Once you have the ble_app_template NetBeans Project set up, you will want to modify the source code as follows:

In main.c, add:

Modify the following:

Add the following:

Delete the following:







Comment out the lines:

In Makefile under pca_10056/s140/armgcc/Makefile, add the following below line #37:

In sdk_config.h under pca_10056/s140/config/sdk_config.h, modify the following line to enable the Battery Service:

Add the following files to the root ble_app_template/ example folder:



Step 3: Build and flash the updated project

Compile and flash the updated project. Refer to the previous nRF52 Development and Debugging on a Mac tutorial for step-by-step instructions on how to do this.


Steps 4 & 5:

Run the nRF Connect App on your smartphone:

nRF Connect iOS app main screen

Start a Scan:
nRF Connect iOS app scan results

Locate and connect to the device named Nordic_MIDI, and verify that the Services listed match the following:

nRF Connect iOS app Connected screen

Click on the Unknown Service (which matches the MIDI Service), and verify that the Characteristic matches the following:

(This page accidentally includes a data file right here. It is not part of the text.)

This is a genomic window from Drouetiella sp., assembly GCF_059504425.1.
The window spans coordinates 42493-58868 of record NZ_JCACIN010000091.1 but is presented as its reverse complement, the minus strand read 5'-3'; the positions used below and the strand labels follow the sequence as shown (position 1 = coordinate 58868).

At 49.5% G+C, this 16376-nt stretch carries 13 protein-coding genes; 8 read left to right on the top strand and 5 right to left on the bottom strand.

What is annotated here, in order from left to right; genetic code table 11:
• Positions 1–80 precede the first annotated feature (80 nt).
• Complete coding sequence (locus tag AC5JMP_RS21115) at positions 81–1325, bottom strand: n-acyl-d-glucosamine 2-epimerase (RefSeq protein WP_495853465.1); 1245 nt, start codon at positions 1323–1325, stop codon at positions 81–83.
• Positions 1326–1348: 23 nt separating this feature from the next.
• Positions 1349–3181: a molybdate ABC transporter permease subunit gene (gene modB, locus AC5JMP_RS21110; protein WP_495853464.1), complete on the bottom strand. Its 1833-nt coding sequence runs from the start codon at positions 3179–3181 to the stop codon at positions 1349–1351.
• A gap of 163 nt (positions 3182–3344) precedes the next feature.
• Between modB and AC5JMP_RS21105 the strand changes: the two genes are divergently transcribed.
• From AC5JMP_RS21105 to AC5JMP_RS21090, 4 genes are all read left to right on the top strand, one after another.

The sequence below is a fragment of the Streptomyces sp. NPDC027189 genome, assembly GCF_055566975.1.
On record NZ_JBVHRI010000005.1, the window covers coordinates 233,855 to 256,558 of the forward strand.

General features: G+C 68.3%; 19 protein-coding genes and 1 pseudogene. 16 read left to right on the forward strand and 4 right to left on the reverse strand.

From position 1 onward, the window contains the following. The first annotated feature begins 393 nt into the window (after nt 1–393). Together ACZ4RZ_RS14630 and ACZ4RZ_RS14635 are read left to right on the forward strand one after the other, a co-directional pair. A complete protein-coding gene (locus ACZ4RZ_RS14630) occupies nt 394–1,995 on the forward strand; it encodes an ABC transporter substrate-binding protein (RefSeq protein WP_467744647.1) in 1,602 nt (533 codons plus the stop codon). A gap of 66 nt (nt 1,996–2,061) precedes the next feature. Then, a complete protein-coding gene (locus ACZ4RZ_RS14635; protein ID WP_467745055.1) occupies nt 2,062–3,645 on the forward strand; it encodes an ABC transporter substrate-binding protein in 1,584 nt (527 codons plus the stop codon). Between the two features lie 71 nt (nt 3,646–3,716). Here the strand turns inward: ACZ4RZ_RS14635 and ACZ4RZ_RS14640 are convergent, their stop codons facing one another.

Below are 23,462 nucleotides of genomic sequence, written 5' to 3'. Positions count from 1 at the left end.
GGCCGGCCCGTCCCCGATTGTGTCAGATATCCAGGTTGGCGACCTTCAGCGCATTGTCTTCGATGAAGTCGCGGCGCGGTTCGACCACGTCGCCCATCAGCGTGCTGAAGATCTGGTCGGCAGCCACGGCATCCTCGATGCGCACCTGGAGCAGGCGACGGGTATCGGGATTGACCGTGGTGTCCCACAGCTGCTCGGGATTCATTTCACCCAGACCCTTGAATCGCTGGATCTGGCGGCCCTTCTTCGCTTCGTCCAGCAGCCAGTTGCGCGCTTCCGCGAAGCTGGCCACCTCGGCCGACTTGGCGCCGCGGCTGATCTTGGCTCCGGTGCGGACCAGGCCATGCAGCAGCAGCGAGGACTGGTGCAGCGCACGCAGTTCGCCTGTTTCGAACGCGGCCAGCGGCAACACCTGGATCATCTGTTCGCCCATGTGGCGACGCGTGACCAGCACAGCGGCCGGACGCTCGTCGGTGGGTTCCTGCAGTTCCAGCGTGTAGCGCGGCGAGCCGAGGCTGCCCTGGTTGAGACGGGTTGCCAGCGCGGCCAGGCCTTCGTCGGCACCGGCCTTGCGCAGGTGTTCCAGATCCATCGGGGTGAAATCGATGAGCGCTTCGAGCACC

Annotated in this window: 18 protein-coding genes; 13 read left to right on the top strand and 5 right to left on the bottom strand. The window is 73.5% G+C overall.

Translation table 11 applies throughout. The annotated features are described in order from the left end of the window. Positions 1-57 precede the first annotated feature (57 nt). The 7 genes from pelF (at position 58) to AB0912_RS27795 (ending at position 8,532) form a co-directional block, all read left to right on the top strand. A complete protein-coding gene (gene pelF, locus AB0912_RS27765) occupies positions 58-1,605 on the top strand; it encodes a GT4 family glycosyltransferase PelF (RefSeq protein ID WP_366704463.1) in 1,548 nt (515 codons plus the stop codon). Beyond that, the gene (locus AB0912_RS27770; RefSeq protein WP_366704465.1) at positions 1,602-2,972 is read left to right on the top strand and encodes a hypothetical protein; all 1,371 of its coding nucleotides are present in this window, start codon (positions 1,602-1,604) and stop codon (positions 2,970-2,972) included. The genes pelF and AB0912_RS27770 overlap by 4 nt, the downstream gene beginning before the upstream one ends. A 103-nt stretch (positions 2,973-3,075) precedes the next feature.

nRF Connect iOS App MIDI Service

Navigate back and click on the Battery Service, then verify that the Characteristic matches the following:

nRF Connect iOS App Battery Service

That’s it! You have just implemented a custom device with a custom GATT that matches the MIDI spec along with a Battery Service!

Summary & Conclusion

In this tutorial we covered the following:

  • Attribute Protocol (ATT) and the Generic Attribute Profile (GATT).
  • Profiles, Services, and Characteristics.
  • How to Design your custom GATT (step-by-step).
  • Implementation of a custom GATT using a real-life example of a MIDI device (including full source code).
  • Testing and verification using the nRF Connect mobile application.

I hope you’ve enjoyed this tutorial and found it useful.

Please comment below if you have any questions or run into any issues.

And be sure to enter your email in the form below to be notified when future Novel Bits blog posts are published!


If you would like to download the code used in this post, please enter your email address in the form below. You’ll get a .zip containing all the source code, and I will also send you a FREE 9-page Report on the Essential Bluetooth Developer Tools. In addition, you will receive exclusive content, tips, and tricks that I don’t post to the blog!


  1. Peter on July 30, 2017 at 6:27 am